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Into the mountains: Shipka Pass

Shipka and Shipka Pass


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Today we went back to Plovdiv to spend the night there before Mum's flight back to London tomorrow evening. Thursday is my normal weekday day off and I've booked tomorrow off as a day of holiday. To get to Plovdiv today, instead of going by bus I had arranged something special; a taxi to take us all the way there and drop us directly at our hostel. I arranged for the taxi man to take us through the mountains and stop at the Shipka Pass and the village of Shipka nearby before descending into the Valley of the Roses and the town of Kazanlak, where we hoped to get a sight of some rose fields and visit a UNESCO-listed Thracian tomb. This blog entry will detail our first two stops, at Shipka Pass and Shipka itself.

Set within the Central Balkan mountains, the Shipka Pass is very historically significant in Bulgaria as a battlefield during the War of Independence between Bulgaria and the Ottoman Empire in 1877 - 78. We stopped at a car park/ layby at the pass and I climbed up the peak next to it, which has a memorial at the top. This involved firstly 200 or 300 steps up a forested slope, then about 50 metres' walk to another set of 200 steps, which lead up to the memorial itself. Mum went up some of the first set and I continued up them all.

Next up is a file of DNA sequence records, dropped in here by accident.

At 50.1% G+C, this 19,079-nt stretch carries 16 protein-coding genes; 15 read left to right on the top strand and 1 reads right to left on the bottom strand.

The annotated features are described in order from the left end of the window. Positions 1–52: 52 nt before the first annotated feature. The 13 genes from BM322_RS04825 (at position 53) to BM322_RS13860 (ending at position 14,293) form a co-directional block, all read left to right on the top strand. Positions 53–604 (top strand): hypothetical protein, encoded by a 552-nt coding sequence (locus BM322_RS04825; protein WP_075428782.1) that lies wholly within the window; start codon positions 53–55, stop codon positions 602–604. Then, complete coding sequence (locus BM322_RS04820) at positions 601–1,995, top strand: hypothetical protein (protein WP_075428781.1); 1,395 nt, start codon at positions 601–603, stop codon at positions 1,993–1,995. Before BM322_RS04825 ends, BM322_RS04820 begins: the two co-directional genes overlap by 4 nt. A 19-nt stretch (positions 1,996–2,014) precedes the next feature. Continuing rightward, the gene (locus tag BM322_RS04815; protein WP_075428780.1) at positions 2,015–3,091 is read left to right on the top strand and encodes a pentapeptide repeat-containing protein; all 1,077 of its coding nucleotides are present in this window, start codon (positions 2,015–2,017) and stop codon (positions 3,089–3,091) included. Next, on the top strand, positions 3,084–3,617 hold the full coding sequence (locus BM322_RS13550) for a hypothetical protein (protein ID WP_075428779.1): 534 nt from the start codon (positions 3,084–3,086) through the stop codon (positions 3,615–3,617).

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It was exhausting, but definitely worth it; the views were stunning. I could see for miles and miles in every direction. When I reached the memorial there was a large group of schoolchildren on a school trip; their teacher got me to take a group photo of them all.

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Once I had returned, we continued 13 km down the road to the village of Shipka. Our destination was the Shipka Memorial Church, or to give it its full official name, the Memorial Temple of the Birth of Christ. It's also known informally as the Shipka Russian Church, as it was built in the 17th-century Muscovite style and is dedicated not only to the Bulgarians who died in the fight for independence but also to the Russian and Ukrainian soldiers who died alongside them against the Ottomans.

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The white and red outer decoration and the gleaming golden domes are a sight to behold; the interior decoration is also very impressive. Every inch of the pillars and arches, plus most of the walls as well, is part of a fresco. They looked different to normal frescoes in Bulgarian orthodox churches, too; in fact they looked like they had been inspired by the Arts & Crafts Movement. The church was finished in 1902, which is within the correct time period...

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Before we left the church we descended into the crypt, where we saw the gravestones of some of those who had perished in battle.

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When we went back outside the church we noticed hundreds of red beetles congregated in certain areas.

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Posted by 3Traveller 13:17 Archived in Bulgaria Tagged mountains art bulgaria mum explorations orthodox_church shipka_pass

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